Intel Core Duo T2400 + Linux
While Intel's Core 2 Duo is being readied for market with the introduction of Conroe, the Intel Core Duo has been a terrific performer and continues to be with its competitive feature set. However, do these same advantages come when computing under Linux? The processor we will be using to examine just that is the Intel Core Duo T2400, which has a maximum operating frequency of 1.83GHz, 2MB of L2 cache, 667MHz FSB, 65nm process, and maximum power consumption of 31 Watts. Not only have we taken the Intel Core Duo T2400 for a spin, but for a comparison as well we have provided numbers from the Intel Pentium M 750, which comes similarly clocked at 1.83GHz. Housing the Intel T2400 was a Lenovo ThinkPad T60, which had also packed in an ATI Radeon Mobility X1400, 1GB of DDR2, 80GB SATA drive, and 15.0" FlexView screen. The Pentium M 750 was used with a Lenovo ThinkPad R52. Though the specifications are not identical, they should certainly prove to be a viable comparison. Some of the Core Duo benefits include Intel Smart Cache, Digital Media Boost, Dynamic Power Coordination with Dynamic Bus Parking, and Enhanced SpeedStep Technology.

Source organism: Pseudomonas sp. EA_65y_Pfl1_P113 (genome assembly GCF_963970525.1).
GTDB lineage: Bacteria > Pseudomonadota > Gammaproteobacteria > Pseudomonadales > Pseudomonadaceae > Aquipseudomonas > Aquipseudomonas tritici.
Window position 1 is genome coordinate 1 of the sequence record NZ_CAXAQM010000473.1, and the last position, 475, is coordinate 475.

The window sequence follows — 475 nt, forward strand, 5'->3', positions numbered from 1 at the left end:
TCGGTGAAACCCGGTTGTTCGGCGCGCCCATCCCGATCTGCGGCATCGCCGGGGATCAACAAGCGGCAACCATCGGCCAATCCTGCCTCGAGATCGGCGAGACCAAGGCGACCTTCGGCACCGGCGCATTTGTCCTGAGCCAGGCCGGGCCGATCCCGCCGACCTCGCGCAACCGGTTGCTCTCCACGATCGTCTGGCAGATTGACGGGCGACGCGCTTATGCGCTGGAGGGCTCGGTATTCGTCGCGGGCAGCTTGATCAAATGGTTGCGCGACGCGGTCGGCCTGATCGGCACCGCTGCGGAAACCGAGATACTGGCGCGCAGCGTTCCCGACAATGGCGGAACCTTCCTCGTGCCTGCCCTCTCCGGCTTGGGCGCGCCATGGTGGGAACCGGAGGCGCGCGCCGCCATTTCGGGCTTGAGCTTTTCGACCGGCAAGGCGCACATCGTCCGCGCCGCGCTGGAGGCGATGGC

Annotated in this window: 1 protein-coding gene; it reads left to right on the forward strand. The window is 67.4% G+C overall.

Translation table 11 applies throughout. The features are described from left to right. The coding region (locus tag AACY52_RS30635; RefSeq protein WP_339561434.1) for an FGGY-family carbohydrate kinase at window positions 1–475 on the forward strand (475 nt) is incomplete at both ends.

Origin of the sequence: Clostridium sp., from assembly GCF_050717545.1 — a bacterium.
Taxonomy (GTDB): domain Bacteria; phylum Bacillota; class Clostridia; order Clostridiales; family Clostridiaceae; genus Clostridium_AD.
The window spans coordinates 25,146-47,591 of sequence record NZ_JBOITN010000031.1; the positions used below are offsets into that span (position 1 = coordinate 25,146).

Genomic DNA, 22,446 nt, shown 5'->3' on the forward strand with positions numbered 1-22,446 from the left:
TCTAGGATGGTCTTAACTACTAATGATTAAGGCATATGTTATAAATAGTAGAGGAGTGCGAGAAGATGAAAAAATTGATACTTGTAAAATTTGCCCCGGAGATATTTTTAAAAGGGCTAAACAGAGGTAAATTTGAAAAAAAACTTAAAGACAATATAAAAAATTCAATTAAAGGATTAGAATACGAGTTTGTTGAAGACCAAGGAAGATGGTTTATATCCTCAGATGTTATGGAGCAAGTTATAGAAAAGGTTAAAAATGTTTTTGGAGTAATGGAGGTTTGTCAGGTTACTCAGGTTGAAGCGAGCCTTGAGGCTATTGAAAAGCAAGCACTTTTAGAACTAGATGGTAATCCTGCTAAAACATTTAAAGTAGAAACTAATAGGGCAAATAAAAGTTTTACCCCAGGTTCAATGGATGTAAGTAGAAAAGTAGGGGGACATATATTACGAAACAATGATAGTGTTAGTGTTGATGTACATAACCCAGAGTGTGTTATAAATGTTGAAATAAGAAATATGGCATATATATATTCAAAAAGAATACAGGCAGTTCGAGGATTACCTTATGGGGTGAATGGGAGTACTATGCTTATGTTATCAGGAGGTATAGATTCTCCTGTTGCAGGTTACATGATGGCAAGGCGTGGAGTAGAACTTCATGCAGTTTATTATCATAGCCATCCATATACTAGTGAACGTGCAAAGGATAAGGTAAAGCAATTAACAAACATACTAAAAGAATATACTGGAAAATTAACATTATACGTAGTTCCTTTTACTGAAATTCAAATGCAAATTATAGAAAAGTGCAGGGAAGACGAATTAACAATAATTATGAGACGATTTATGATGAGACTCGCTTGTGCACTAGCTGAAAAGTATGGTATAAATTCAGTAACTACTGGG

Both the Lenovo ThinkPad R52 and T60 work great under Fedora Core 5 with the 2.6.17 kernel. The only options not working out of the box with the Lenovo T60 was the Wifi and the integrated audio, which work after some tweaking. The ATI fglrx 8.26.18 drivers also had no problems with the Mobility X1400. The benchmarks used for demonstrating the real-world system performance was Enemy Territory, Doom 3, Quake 4, Gzip compression, LAME compilation, LAME encoding, BlueSail Software Opstone, FreeBench, and RAMspeed. We ran these benchmarks individually, as well as in the later part of this article had paired a few of these tests together to better represent multi-tasking.
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